Child Therapy: When Is It Necessary?

Seek a family therapist when your child’s behavior appears to be persistently out of synch with her developmental stage.  For example,

  • “No, I won’t!” type tantrums may be developmentally appropriate for a child aged two or three but not for a six-year old.
  • By age four or five, a child is able to tell a parent what she wants and to accept  ‘no’ or ‘maybe later’ without melting down. The child understands that wants are not always instantly satisfied.
  • Your child (by age five) ought to be able to separate from parents or caregivers without launching into a prolonged crying and clinging scene. Developmentally by this age, children are secure in the fact that their parents return at the end of the day.

Other signs that child therapy may be in order:

  • The child avoids interaction with peers, never wants to go on play dates or go to birthday parties.
  • School behaviors can be a sign intervention is needed. For example, they may continually say, “I can’t do this” or bang or slap their heads in frustration.

If you find that any of the above examples seem to persist, find a family therapist and schedule one or more parenting sessions to talk about the behavior you are seeing.  Then you may accompany your child to a therapy session where the therapist will engage her in play therapy to help her express feelings. Additional parenting sessions may be scheduled as necessary after the child has seen the therapist.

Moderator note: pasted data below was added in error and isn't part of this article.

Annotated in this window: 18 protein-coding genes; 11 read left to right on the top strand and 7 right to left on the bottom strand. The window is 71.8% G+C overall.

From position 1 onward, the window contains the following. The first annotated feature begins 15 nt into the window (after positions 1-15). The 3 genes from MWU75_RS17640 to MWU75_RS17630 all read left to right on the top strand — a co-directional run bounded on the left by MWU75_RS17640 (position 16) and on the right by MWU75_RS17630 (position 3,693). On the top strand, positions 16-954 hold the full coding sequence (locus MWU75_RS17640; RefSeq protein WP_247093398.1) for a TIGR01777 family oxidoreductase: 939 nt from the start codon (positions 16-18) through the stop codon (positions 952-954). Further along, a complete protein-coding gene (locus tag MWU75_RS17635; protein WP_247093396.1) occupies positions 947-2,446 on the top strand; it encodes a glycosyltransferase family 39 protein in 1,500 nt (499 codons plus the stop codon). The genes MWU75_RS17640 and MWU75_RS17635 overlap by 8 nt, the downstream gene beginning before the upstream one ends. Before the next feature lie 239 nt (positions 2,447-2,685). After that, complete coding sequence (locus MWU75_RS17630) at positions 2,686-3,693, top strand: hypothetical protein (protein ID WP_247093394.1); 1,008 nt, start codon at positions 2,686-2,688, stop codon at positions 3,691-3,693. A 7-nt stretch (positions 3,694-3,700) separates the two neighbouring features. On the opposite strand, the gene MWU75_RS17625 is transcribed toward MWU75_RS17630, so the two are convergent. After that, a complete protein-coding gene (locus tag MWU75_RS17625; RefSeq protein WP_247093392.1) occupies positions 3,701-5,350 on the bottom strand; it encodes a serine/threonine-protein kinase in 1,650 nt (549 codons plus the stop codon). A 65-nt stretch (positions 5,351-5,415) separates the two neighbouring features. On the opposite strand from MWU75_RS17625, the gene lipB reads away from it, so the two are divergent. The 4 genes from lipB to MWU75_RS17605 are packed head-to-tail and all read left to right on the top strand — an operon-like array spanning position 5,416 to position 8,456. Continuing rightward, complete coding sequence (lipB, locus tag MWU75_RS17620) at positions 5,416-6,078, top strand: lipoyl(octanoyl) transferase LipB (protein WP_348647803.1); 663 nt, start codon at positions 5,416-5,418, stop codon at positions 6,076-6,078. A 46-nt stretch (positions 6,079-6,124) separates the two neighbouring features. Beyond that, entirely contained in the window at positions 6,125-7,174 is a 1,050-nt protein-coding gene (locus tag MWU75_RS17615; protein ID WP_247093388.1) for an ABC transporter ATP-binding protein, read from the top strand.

Child Therapy Is Play Therapy

As you know, young children aren’t capable of talking about or reflecting upon feelings the way older children and adults are.  So our best approach is play and story.  Using puppets or small figures, the child becomes absorbed in a story that plays out her feelings.  A family therapist is trained to interpret the meaning of the story and behavior that emerges in the child therapy session.

In time, an experienced, child-oriented family therapist can help children put words to their feelings, to practice rudimentary problem-solving skills, or help uncover fears that cause them anxiety.

Child Therapy: Scheduling An Appointment

It’s important that your child not feel there’s something “wrong” with her or with her parent. Unless there’s a diagnosis of serious mental illness, you can say the reason for visiting a therapist is to “help us get better at understanding each other”.  You could also say, “We are going talk to someone who knows more about kids than I do.”

As a parent, you can sense when not quite right with your child. Early intervention is best.  If you aren’t sure how to interpret some behaviors you are observing, ask me a quick question by clicking the button at the top right of the side bar on this page.

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